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    Koi Keeping - Water Quality

    Provided you have purchased your first koi from a reputable source, you are bound to feel a sense of elation as you proudly watch your majestic new acquisitions lazily cruising the pond you have carefully prepared for them. But now your stunning centrepiece is at last complete, the responsibility of taking these beautiful creatures to the next level will soon start to weigh more heavily on your shoulders. You’ll have heard that nurturing koi carp is an ‘art’, and that professionals spend years mastering the secrets of breeding healthy fish which continue to blossom. So what are the priorities for a novice? And precisely where should you start?

    For koi, as with any other animal species, your first consideration must be to create and maintain a healthy environment. After all, prize bantams and scruffy battery hens alike will soon sicken and die if shut inside a dirty, rat-infested poultry house; but given good-quality housing, fresh air and access to clean ground, they will all flourish and bloom. Your fish are just the same, except your focus will be on what Japanese keepers call sui – the watery element in which your ‘living jewels’ will spend the rest of their days. Fish keepers say that ‘keeping koi is about keeping water’, and to keep your water (and thus your fish) in really good shape, you must first be prepared to delve into a little H2O-related chemistry and biology.

    Look after your O2 (oxygen) levels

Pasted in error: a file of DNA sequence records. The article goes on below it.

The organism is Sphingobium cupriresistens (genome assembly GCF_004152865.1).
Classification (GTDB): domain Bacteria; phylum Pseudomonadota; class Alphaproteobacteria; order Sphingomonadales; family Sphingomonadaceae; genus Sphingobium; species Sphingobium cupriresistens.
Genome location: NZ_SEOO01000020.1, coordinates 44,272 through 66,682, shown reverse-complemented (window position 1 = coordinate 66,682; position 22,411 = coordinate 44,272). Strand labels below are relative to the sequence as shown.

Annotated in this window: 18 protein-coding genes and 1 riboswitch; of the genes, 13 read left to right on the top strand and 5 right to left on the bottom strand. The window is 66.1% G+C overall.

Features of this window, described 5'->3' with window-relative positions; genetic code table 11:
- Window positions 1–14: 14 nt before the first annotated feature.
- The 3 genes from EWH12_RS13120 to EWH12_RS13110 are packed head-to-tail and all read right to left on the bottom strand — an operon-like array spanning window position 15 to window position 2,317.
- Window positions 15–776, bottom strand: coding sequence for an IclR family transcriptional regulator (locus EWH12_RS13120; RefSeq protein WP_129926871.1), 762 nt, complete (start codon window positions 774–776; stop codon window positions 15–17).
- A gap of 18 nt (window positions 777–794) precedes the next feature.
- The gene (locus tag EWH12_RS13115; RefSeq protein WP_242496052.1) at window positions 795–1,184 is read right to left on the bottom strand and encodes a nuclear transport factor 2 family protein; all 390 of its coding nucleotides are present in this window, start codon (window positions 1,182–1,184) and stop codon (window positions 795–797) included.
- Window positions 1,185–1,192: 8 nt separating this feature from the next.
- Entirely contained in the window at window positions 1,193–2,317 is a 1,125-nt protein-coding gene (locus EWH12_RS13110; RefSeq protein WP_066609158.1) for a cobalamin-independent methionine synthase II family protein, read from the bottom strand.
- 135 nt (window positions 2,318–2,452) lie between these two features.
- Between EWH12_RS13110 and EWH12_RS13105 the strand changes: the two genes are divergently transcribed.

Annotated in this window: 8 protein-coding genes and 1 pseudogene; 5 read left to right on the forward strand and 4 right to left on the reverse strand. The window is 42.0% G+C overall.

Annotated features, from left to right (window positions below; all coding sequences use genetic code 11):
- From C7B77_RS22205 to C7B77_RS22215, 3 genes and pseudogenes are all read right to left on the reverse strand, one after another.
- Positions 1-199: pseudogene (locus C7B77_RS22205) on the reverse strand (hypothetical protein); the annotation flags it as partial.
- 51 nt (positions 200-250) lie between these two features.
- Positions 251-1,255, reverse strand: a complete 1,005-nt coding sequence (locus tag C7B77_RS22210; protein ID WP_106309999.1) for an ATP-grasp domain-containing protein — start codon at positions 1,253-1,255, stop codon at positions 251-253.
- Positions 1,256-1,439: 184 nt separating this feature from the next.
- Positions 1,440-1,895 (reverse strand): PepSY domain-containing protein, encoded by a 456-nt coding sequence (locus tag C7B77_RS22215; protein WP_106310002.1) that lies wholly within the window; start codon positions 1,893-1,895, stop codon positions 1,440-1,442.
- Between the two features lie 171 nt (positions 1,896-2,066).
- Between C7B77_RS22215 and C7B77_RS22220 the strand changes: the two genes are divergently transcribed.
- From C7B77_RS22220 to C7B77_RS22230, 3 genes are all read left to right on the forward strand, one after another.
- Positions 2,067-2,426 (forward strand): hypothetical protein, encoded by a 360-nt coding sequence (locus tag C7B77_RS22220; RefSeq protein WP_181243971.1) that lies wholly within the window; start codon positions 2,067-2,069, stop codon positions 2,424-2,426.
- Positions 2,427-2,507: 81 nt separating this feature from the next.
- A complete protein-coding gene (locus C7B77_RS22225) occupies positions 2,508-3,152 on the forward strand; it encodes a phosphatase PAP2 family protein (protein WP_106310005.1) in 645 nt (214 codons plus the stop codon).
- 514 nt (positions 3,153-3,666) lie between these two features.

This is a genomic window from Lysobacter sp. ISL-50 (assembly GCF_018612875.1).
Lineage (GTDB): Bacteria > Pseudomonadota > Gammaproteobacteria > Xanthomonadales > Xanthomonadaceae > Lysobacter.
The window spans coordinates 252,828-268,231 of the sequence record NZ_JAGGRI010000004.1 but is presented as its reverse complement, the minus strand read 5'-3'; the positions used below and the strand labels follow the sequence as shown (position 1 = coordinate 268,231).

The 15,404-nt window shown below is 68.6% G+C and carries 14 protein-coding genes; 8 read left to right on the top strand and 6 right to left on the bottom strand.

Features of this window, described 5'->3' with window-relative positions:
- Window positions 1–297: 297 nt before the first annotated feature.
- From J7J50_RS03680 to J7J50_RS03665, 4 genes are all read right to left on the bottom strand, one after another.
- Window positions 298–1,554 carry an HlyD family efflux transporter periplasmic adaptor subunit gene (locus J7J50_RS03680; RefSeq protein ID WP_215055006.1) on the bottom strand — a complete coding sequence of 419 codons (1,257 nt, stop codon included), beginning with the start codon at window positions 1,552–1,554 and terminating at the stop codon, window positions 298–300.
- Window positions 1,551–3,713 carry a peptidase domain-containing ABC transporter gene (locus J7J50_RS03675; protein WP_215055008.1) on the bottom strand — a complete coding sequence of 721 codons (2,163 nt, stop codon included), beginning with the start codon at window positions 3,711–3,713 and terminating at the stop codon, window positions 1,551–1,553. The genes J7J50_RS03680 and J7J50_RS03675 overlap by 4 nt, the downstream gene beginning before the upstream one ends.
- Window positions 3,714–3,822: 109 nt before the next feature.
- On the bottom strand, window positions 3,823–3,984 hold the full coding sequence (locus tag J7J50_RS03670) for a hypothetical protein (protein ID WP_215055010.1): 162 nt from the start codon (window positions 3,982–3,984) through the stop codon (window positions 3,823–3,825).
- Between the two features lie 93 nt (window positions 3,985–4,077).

To keep your carp healthy and stress-free, you really need a minimum oxygen content of 5 mg/L. Your water can actually accommodate up to 18 mg/L of dissolved oxygen, and colder water is always capable of carrying higher O2 volumes than warm water. That means those hot summers day which raise your pond temperatures will also reduce the dissolved oxygen available to your fish. If left unchecked, this could soon trigger distress among your koi, especially in crowded, over-stocked conditions.

    The best remedy for low volumes of O2 is to create some form of turbulence because the resultant agitation will help to raise the amounts of dissolved oxygen in your water. The usual method of achieving the desired effect, and thereby satisfying the oxygen demands of your stock, is some form of aeration using either fountains or waterfalls, air pumps, or air stones placed in the depths of your pond.

    Aim for pH stability

    To create an optimum eco system for your koi, you should be looking to achieve a pH (power of Hydrogen) reading in the range 6.8 to 8.2. Whilst that means your fish will tolerate different acid/alkali profiles, they will not react well to fluctuating levels – so for fish health, the primary aim is always to create a pH within those limits which remains just as stable as you can manage.

    A word of warning: pH values employ a logarithmic system, so raising pH from 7 (neutral) up to 8 increases the alkalinity by ten, not just by one. And likewise, moving from 7 back to 5 – two places down the scale – will thus increase your pond’s acidity by a factor of one hundred (in other words, 10 x 10).

    It’s mostly about KH

    The secret of stabilising your pond’s pH levels is very closely tied to the KH rating of your water. A KH reading determines the alkalinity/carbonate hardness, which (chemically speaking) describes the concentration of carbonate and bicarbonate ions present. These elements function as a buffer, preventing sharp pH swings which can shock your fish and bring disease and death. Your ideal KH reading would be 105 ppm (parts per million) with a maximum deviation of 15 ppm. Anything beyond this range would suggest your water will be unable to safely absorb pH fluctuations.